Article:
Filing Tax Return Necessary for Coronavirus Payment

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Source: Office of Sen. Dianne Feinstein

Senator Dianne Feinstein (D-Calif.) released the following statement on the upcoming direct payments to Americans that are part of the coronavirus response legislation signed into law [last Monday]:

“Getting cash into the hands of Americans families will help them through this difficult time and help stabilize the economy. The legislation passed by Congress includes direct payments – up to $1,200 per adult and $500 per child – to help them get by during this pandemic.

“Anyone who filed a return for tax year 2018 or 2019 doesn’t need to do anything to receive the funds. They will automatically receive the appropriate amount based on the income in their latest tax return. Social Security recipients will also be automatically enrolled if they received benefits either year.

“However, individuals who didn’t file a return for 2018 or 2019 should file a return for the 2019 tax year now. When filing a return, you should also sign up for direct deposit to receive recovery payments as quickly as possible.

“Even if you don’t expect to receive a rebate or owe any taxes, filing a return is the only way to receive recovery funds.”

Frequently Asked Questions (compiled by Democratic committee staff):

Who qualifies to receive a check and how much will an individual receive?

Anyone who filed a tax return this year or last year. Individuals receive $1,200, married couples receive $2,400, and child dependents (under 17) receive $500.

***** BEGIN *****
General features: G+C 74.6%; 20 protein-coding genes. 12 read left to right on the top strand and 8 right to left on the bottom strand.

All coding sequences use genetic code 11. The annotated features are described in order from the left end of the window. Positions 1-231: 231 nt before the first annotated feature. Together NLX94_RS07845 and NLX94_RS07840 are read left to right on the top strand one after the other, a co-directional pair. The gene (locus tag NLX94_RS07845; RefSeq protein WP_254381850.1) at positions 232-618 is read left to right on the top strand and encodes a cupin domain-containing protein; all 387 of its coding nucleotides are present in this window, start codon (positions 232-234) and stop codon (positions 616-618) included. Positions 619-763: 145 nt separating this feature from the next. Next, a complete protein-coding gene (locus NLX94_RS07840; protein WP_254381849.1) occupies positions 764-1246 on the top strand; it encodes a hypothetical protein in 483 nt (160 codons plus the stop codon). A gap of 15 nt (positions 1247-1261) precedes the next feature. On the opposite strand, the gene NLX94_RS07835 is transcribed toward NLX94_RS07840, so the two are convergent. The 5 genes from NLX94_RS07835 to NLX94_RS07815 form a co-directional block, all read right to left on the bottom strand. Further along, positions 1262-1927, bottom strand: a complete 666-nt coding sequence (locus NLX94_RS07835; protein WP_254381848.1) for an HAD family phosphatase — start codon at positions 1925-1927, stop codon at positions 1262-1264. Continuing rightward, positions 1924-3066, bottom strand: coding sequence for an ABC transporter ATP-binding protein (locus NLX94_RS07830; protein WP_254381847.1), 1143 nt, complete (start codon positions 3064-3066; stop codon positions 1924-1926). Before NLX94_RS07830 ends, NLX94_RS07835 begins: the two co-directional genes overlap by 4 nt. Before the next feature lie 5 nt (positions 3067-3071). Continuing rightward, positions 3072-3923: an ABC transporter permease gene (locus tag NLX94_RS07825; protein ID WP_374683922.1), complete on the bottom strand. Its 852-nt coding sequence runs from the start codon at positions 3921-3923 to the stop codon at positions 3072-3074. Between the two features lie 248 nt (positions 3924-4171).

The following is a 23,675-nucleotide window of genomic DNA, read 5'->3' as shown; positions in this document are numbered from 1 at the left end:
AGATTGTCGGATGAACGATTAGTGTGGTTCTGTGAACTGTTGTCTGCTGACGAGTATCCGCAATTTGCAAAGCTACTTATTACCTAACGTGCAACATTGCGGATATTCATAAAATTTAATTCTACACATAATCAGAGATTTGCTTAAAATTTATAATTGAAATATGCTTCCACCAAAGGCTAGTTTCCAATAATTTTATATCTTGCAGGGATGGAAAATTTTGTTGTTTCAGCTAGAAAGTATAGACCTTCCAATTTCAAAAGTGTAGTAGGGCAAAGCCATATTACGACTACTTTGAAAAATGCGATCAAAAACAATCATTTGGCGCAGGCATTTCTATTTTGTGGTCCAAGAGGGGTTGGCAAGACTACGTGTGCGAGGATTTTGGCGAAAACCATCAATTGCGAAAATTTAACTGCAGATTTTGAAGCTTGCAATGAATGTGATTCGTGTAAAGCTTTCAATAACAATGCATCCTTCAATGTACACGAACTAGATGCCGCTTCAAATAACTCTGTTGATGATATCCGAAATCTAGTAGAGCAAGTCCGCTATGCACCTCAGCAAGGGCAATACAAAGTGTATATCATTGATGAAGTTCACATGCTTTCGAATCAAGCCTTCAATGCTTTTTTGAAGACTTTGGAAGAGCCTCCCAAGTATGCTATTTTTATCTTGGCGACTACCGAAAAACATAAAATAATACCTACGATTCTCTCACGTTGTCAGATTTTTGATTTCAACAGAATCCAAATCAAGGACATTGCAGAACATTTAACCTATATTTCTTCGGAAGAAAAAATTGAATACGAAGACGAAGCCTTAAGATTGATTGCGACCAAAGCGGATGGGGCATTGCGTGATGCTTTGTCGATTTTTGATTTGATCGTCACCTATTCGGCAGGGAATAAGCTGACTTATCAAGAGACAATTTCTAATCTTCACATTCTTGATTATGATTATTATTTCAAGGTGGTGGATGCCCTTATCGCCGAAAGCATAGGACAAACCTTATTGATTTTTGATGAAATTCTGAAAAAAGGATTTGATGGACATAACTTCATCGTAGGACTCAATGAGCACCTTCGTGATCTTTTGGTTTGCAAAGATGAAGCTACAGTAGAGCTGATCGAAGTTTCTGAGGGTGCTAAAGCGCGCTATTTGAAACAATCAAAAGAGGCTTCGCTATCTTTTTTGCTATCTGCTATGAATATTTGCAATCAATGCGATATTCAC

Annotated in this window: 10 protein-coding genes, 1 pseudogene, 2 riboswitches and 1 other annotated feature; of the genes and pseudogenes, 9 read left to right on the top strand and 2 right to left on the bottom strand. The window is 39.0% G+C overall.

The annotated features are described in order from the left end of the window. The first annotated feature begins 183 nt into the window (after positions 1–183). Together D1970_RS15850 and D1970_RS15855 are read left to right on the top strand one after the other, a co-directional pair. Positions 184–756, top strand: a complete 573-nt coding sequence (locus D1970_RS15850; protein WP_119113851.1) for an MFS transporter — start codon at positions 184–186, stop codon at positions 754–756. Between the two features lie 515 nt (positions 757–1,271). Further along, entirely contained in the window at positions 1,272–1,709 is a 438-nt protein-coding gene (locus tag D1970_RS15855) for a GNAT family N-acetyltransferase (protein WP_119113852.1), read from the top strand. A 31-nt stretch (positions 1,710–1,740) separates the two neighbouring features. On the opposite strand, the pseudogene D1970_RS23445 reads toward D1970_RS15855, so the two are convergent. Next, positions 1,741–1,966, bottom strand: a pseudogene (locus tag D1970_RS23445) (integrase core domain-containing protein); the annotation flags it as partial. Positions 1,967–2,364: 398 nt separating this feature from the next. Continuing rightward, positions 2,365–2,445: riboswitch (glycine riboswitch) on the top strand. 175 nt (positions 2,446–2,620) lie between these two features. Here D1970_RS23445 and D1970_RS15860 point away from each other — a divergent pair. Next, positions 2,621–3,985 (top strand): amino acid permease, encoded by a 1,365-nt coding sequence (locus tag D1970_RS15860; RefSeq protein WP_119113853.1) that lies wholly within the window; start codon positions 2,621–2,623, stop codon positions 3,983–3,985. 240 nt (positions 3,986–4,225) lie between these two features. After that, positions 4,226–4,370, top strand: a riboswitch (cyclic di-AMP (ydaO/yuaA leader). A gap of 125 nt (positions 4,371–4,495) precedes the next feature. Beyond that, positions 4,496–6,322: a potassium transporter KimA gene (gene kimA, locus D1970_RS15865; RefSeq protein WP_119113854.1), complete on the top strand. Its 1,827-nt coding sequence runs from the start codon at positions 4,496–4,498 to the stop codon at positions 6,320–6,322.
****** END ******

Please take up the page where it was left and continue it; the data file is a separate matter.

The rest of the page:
What are qualified income levels based off of?

There is no qualified income threshold or requirement to receive the rebate. However, the rebate phases out at a 5 percent rate above adjusted gross incomes of $75,000 for single filers, $112,500 for heads of household, and $150,000 for joint filers.

 

Can those collecting Social Security or disability receive a check?

Yes, if they filed a tax return this year or last year, or received a form SSA-1099. Otherwise, they need to file a tax return.

 

How does an individual claim their check?

They do not need to claim their checks (unless they have not either filed a tax return this year or last year) – IRS will send out rebates automatically to their direct deposit or to the address provided on the last tax return submitted.

 

How long will it take for this check to be delivered?

Rebates sent via direct deposit will take a few weeks. Rebates sent via checks may take a few months.

 

Will I be taxed on this check?

No, rebates are not taxable. 

 

Will I be eligible if I haven’t finished filing my 2018 taxes?

You need to have filed either a 2018 tax return or a 2019 tax return. If you have not filed either, you will not be eligible. You can file a 2019 tax return now to claim the rebate.

 

Will I be eligible if I have a lien against me, but I am in non-collect status?

Yes. Rebates will not be subject to garnishment, except if back child support is owed.

 

I withdrew my retirement in 2018- so my income that year was inflated. Is there any waiver for one time sources of income?

In this case, the taxpayer should file a 2019 tax return.

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a-1586394986 Apr 08, 2020 06:16 PM
Filing Tax Return Necessary for Coronavirus Payment

Regarding the childhood dependents age max, I can’t figure this out. This post says “under 17”, which means 16 and under, I believe (which is a load of bs, if correct). Then I read somewhere else that it was dependent children up to age 19. I have a hard time believing they’d cut off dependent status at 17 but it is “govt work”. Anybody have a definitive answer to this?

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